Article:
The Court should also grant summary judgment on the SEC’s claims for violations of the FCPA’s anti-bribery provisions. Whether the SEC can prove these claims turns entirely on Mr. Ruehlen’s state of mind—i.e., whether he acted “corruptly.” The undisputed evidence shows that Mr. Ruehlen, like many others within the company, believed in good faith that the payments were to secure or expedite temporary import permits to which Noble was entitled.”

In addition to the above motions, the defendants also jointly filed 3 motions seeking to exclude SEC experts:  (1) Jeffrey Harfenist (CPA – as to various internal controls issues); (2) Wayne Kelley (as to various customs and practices in the oil and gas industry); and (3) Kofo Olugbesan (a former official of the Nigerian Customs Service).

FCPA Readings

Wednesday, March 12th, 2014

If your idea of a good time is cuddling up with an entire law journal volume devoted to the Foreign Corrupt Practices Act, then this post is for you.

Even if that is not your idea of a good time, if you are the least bit interested in the FCPA and its evolution, then you owe it to yourself to get your hands on the Fall 1982 edition of the Syracuse Journal of International Law and Commerce, a symposium volume titled “The Foreign Corrupt Practices Act:  Domestic and International Implications.”

This post previously highlighted the speech by Richard Shine (Chief, Multinational Fraud Branch, Criminal Division, U.S. Department of Justice – the name given to the DOJ’s then de facto FCPA Unit) in the volume.

This recent post highlighted the speech by Frederick Wade (Chief Counsel, SEC Enforcement Division) in the volume.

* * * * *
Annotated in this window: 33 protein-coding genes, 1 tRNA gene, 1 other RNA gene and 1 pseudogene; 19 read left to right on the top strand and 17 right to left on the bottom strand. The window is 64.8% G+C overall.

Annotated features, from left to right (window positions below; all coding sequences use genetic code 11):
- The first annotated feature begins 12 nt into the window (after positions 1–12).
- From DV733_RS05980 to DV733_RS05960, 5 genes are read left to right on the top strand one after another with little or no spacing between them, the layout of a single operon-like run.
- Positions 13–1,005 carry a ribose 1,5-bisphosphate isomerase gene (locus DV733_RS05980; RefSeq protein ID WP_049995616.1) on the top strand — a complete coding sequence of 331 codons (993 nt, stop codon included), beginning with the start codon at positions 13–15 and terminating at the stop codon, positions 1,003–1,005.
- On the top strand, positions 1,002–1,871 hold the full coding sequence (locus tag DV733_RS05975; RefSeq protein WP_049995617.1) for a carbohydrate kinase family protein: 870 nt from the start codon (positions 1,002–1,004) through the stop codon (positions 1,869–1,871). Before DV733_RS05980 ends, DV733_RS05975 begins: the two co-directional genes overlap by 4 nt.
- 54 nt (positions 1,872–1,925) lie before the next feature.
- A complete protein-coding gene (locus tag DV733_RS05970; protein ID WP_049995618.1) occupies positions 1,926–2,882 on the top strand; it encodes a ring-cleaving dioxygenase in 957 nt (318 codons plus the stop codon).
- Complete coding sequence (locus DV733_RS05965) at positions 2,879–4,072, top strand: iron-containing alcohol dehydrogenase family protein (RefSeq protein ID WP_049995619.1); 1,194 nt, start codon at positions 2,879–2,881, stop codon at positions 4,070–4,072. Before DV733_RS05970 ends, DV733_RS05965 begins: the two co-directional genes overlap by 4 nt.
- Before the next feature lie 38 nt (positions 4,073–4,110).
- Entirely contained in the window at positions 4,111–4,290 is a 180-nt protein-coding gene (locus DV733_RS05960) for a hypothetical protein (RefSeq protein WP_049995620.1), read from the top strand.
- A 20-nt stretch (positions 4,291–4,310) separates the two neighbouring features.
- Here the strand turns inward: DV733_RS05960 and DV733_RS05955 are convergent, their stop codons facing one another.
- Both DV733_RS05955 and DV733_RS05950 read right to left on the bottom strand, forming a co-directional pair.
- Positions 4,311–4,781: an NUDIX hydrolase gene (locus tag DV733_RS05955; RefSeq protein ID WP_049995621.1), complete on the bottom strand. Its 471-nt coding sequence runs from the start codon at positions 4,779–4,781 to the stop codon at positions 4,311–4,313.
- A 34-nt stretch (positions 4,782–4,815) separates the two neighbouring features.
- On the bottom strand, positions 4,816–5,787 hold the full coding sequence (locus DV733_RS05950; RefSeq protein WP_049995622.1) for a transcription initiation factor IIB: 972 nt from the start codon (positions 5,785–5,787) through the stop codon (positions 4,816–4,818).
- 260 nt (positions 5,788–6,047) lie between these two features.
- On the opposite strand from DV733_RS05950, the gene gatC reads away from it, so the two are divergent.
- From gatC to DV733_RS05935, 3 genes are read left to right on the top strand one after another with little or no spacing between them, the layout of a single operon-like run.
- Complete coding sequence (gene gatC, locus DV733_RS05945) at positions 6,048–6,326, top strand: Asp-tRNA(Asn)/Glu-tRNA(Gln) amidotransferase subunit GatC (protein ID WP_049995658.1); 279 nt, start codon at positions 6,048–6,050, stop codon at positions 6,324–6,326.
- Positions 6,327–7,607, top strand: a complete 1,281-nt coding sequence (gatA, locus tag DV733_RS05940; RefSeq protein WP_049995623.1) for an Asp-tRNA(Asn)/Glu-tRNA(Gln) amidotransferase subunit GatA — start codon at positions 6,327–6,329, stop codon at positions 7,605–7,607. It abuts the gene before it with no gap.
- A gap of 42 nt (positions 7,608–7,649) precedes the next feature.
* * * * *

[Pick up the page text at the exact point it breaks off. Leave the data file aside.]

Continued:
The remainder of this post highlights notable aspects of other articles found in the Fall 1982 edition of the Syracuse Journal of International Law and Commerce.

In “An Overview of the FCPA,” Wallace Timmeny (the former Deputy Director, SEC Division of Enforcement and at the time a lawyer in private practice) rightly identified the foreign policy concerns which motivated Congress to pass the FCPA:

“Concerns were expressed that our government was faced with foreign policy determinations and decisions made by American corporations.  In other words, some of our corporations were affecting foreign policy and there was also the overriding concern that the whole idea of foreign payments or corruption in business was really putting an arrow in the bow of the countries that oppose our system.”

For more on this primary motivation of Congress in enacting the FCPA, and how the FCPA was thus not a purely altruistic act, see my article “The Story of the Foreign Corrupt Practices Act.”

In “An Examination of the Accounting Provisions of the FCPA,” Lloyd Feller (the former Associate Director of the SEC’s Division of Market Regulation and at the time a lawyer in private practice) nicely touched upon the FCPA’s books and records and internal controls provisions and how they created much controversy at the time.

“Let me try to put into context the controversy surrounding the accounting provisions.  First, it is important to understand that the accounting provisions are part of the Securities Exchange Act of 1934, and apply to all issuers which register securities with the SEC.  The provisions apply to all such issuers, whether or not they do business overseas.  The Act, as it is applied through the accounting provisions, has absolutely nothing to do with foreign corrupt practices; it has to do with accounting, including the maintenance of books and records, and the establishment and maintenance of a system of internal accounting controls.”